How 2020 Changed Our Company Culture

For Arcules, pandemic-related changes impacted corporate culture more than day-to-day job functions.

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It can be very easy for a company to get a little lost in the shuffle of 2020 and its effect on the shifting work environment across the globe. While executive teams made quick, strategic decisions on how employees would report to work, for many organizations, the role of human resources was a crucial one, developing processes, answering questions from employees, and streamlining workflow across the company. For our company, the shift came more in our culture than in our day-to-day job functions — and that has made all the difference.

Arcules was not a fully remote company going into 2020. For some parts of the company, like our regional sales managers who are scattered across the United States, remote work was a given; but the vast majority of our engineers, executive leadership, marketing team, and everyone else pretty much reported to an office regularly. While we offered some flexibility to work from home, the core of our organization wasn’t built around it. But 2020 changed the nature of work for our employees.

Spoiler alert: It wasn’t all that much of an adjustment for most of the organization.

To start, Arcules was built on a strong culture from day one, so we knew we could be successful in continuing the camaraderie that’s been achieved throughout the years we’ve been in business. What needed to happen though was the idea of being more intentional about employee interaction. In an office environment, it’s easy to foster passing conversations with coworkers in shared spaces — and especially in an open-office environment like the Arcules corporate headquarters. Now, in a remote environment, managers have to make sure they’re setting up those casual moments by reaching out on Slack, setting aside time to be intentional about checking in with individuals on their teams, and engaging beyond just work conversations. Early on, that was important to our culture and keeping our employees, so with the start of remote work, that had to continue.

As work shifted more toward home, it was also crucial for our organization to be cognizant of the need for some of our employees to engage in a more flexible work environment. For us, we didn’t simply shift to remote work, we shifted because we are in the middle of a global crisis; so there’s a certain amount of understanding that needs to be in place when dealing with roommates, or kids at home and limited childcare or school options. Each and every one of our employees has had some kind of challenge in their life that hasn’t always been easy to navigate alongside the demands of their roles. That’s why flexibility — and the idea that we aren’t all going to be able to work the same hours all the time — has been more widely accepted across the company.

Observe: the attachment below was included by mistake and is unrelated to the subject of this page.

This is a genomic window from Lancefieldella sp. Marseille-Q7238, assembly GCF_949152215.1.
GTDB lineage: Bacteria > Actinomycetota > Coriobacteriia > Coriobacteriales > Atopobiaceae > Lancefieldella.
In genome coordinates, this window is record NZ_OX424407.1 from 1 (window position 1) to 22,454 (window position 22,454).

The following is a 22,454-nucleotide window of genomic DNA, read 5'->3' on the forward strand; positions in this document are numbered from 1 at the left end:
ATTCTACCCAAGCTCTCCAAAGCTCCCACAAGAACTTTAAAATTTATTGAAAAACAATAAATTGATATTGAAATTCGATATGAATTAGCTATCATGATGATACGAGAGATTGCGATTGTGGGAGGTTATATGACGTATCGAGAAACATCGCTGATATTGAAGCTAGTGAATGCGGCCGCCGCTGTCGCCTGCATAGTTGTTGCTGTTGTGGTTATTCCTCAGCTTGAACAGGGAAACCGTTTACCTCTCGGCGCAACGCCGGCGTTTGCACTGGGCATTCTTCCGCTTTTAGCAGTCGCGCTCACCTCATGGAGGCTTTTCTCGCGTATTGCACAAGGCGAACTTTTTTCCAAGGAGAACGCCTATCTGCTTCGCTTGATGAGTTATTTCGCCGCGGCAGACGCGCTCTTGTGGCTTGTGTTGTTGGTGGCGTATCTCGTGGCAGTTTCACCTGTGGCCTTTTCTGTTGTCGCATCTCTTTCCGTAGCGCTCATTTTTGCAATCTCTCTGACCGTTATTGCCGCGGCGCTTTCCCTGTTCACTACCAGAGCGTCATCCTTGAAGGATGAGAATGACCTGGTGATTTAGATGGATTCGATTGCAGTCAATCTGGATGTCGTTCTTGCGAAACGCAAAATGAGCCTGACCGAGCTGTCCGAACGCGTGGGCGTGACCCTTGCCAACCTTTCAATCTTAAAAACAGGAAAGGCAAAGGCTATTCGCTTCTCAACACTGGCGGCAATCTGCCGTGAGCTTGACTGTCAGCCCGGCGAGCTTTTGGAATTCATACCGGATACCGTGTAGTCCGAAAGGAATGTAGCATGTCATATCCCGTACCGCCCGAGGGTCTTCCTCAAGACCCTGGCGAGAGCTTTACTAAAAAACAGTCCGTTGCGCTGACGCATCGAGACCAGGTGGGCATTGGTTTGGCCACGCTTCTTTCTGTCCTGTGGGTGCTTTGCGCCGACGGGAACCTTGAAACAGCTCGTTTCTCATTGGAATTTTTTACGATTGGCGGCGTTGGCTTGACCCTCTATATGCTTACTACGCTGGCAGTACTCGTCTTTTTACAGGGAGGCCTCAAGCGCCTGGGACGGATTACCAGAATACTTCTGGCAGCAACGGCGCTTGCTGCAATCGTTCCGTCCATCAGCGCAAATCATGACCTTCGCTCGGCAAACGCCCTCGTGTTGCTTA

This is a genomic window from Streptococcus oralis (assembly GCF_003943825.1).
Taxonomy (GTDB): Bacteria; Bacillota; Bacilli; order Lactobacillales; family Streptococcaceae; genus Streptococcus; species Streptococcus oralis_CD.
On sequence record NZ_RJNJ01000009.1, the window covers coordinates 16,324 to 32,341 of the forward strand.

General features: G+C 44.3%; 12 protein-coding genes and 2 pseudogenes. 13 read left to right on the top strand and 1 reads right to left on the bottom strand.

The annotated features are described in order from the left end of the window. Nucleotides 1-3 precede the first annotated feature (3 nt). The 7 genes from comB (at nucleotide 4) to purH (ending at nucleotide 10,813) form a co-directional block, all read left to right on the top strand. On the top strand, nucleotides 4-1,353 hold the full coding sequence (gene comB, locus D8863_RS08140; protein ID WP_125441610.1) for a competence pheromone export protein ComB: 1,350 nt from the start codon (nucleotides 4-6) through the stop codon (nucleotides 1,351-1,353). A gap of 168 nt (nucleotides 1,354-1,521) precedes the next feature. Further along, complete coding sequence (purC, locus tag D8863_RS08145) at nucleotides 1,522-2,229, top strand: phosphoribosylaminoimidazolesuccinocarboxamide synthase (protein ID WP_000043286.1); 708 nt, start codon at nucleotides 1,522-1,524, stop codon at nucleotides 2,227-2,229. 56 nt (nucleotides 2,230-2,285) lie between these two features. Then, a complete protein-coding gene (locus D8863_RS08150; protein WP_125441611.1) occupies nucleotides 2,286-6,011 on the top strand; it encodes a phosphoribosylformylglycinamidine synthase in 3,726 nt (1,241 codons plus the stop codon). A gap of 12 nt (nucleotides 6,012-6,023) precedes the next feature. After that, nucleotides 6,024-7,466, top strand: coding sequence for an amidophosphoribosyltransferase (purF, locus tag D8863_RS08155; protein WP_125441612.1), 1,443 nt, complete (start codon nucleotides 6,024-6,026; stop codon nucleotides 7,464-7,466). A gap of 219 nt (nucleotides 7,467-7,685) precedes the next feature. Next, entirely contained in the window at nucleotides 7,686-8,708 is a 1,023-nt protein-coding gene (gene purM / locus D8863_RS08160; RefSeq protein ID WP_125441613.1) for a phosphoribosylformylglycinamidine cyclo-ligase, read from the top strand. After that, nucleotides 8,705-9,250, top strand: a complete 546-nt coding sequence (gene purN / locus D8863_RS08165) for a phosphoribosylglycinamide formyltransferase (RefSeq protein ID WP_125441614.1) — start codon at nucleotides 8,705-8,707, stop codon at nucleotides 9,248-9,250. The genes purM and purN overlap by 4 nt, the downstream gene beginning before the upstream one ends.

I’m often asked, “But what if I can’t trust my employees to work remote or flex hours?” to which I would say, “Then it’s time to look at your hiring process and see where the disconnect is.” Being in a more technology-focused environment, we’ve grown a culture that gives high levels of trust for employees to manage their time, get their work done (and not necessarily in the typical 9-to-5 workday). Hiring at our core has been done with a huge amount of trust that we’re hiring people that are able to cultivate that environment.

And environment is key. Building employee engagement in new and unique ways has also been a goal of 2020 and our shift to a remote workforce. As a company, we’ve implemented a number of virtual events aimed at creating team building from a distance, including coffee chats with the executive team, a virtual escape room challenge, trivia or game nights, lunch and learn events, and socially distanced outdoor activities, like mountain biking or hiking groups made up of employees. For HR professionals, we have to find ways to continue to build on that culture even from a distance to replicate a strong sense of community.

Prior to the shift in remote work, we relied heavily on Slack for internal communications; now, it’s an integral part of maintaining the culture we’ve built. We support providing space on Slack for employee discussions and meet-up planning, as well as more professional conversations about hiring or decision-making. It’s a critical tool for teams to work cross-departmentally and within their own groups.

Arcules is a manufacturer of cloud-based technology, so a shift toward more remote work has been pretty seamless as it relates to day-to-day activities. But there’s still a significant effort in ensuring that employees remain engaged, supported, encouraged, and interactive across the board. The culture of these goals doesn’t change, even if the location of where we’re working does.


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Stephanie Hammerwold

Stephanie Hammerwold is the Director of Human Resources for Arcules, a Canon company that delivers the next generation of cloud-based video surveillance, access control and video analytics – all in one unified, intuitive platform.